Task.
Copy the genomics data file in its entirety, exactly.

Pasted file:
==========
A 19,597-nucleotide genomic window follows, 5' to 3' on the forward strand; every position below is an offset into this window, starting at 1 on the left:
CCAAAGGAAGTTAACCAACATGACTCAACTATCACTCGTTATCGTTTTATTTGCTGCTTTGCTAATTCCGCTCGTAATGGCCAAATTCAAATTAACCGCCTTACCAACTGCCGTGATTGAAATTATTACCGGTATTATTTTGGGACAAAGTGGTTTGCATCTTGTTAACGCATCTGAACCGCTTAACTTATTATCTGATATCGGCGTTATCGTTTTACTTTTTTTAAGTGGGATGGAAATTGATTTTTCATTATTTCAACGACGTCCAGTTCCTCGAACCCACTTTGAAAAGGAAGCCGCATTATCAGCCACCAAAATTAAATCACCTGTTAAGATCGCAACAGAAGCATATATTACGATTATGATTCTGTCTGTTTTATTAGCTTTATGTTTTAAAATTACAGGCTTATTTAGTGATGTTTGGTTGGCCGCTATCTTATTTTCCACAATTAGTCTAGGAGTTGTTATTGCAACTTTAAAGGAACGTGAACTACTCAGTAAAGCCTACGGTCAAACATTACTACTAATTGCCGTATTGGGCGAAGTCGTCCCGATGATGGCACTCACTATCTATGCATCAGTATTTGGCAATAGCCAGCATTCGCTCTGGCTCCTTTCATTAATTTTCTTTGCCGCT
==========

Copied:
A 19,597-nucleotide genomic window follows, 5' to 3' on the forward strand; every position below is an offset into this window, starting at 1 on the left:
CCAAAGGAAGTTAACCAACATGACTCAACTATCACTCGTTATCGTTTTATTTGCTGCTTTGCTAATTCCGCTCGTAATGGCCAAATTCAAATTAACCGCCTTACCAACTGCCGTGATTGAAATTATTACCGGTATTATTTTGGGACAAAGTGGTTTGCATCTTGTTAACGCATCTGAACCGCTTAACTTATTATCTGATATCGGCGTTATCGTTTTACTTTTTTTAAGTGGGATGGAAATTGATTTTTCATTATTTCAACGACGTCCAGTTCCTCGAACCCACTTTGAAAAGGAAGCCGCATTATCAGCCACCAAAATTAAATCACCTGTTAAGATCGCAACAGAAGCATATATTACGATTATGATTCTGTCTGTTTTATTAGCTTTATGTTTTAAAATTACAGGCTTATTTAGTGATGTTTGGTTGGCCGCTATCTTATTTTCCACAATTAGTCTAGGAGTTGTTATTGCAACTTTAAAGGAACGTGAACTACTCAGTAAAGCCTACGGTCAAACATTACTACTAATTGCCGTATTGGGCGAAGTCGTCCCGATGATGGCACTCACTATCTATGCATCAGTATTTGGCAATAGCCAGCATTCGCTCTGGCTCCTTTCATTAATTTTCTTTGCCGCT